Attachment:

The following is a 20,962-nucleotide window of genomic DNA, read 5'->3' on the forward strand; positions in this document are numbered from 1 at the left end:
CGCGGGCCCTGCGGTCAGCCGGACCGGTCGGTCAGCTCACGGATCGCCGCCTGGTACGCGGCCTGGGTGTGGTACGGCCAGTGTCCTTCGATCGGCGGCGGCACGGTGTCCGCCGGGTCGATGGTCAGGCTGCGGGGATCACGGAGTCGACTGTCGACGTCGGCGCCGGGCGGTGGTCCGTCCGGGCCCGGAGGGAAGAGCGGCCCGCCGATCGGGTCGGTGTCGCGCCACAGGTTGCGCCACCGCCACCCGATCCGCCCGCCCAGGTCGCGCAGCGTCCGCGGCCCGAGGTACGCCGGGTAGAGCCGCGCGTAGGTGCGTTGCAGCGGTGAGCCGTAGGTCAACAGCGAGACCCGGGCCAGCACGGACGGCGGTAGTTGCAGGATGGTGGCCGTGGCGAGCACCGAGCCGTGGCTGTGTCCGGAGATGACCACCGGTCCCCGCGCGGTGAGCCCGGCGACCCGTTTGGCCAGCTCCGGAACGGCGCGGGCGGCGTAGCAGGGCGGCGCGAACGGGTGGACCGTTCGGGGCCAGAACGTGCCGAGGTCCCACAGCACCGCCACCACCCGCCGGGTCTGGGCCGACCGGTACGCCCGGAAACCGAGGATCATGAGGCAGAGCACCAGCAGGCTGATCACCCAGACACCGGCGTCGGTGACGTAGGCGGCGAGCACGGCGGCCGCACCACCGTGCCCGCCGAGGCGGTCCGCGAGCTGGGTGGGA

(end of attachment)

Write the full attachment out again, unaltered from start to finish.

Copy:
The following is a 20,962-nucleotide window of genomic DNA, read 5'->3' on the forward strand; positions in this document are numbered from 1 at the left end:
CGCGGGCCCTGCGGTCAGCCGGACCGGTCGGTCAGCTCACGGATCGCCGCCTGGTACGCGGCCTGGGTGTGGTACGGCCAGTGTCCTTCGATCGGCGGCGGCACGGTGTCCGCCGGGTCGATGGTCAGGCTGCGGGGATCACGGAGTCGACTGTCGACGTCGGCGCCGGGCGGTGGTCCGTCCGGGCCCGGAGGGAAGAGCGGCCCGCCGATCGGGTCGGTGTCGCGCCACAGGTTGCGCCACCGCCACCCGATCCGCCCGCCCAGGTCGCGCAGCGTCCGCGGCCCGAGGTACGCCGGGTAGAGCCGCGCGTAGGTGCGTTGCAGCGGTGAGCCGTAGGTCAACAGCGAGACCCGGGCCAGCACGGACGGCGGTAGTTGCAGGATGGTGGCCGTGGCGAGCACCGAGCCGTGGCTGTGTCCGGAGATGACCACCGGTCCCCGCGCGGTGAGCCCGGCGACCCGTTTGGCCAGCTCCGGAACGGCGCGGGCGGCGTAGCAGGGCGGCGCGAACGGGTGGACCGTTCGGGGCCAGAACGTGCCGAGGTCCCACAGCACCGCCACCACCCGCCGGGTCTGGGCCGACCGGTACGCCCGGAAACCGAGGATCATGAGGCAGAGCACCAGCAGGCTGATCACCCAGACACCGGCGTCGGTGACGTAGGCGGCGAGCACGGCGGCCGCACCACCGTGCCCGCCGAGGCGGTCCGCGAGCTGGGTGGGA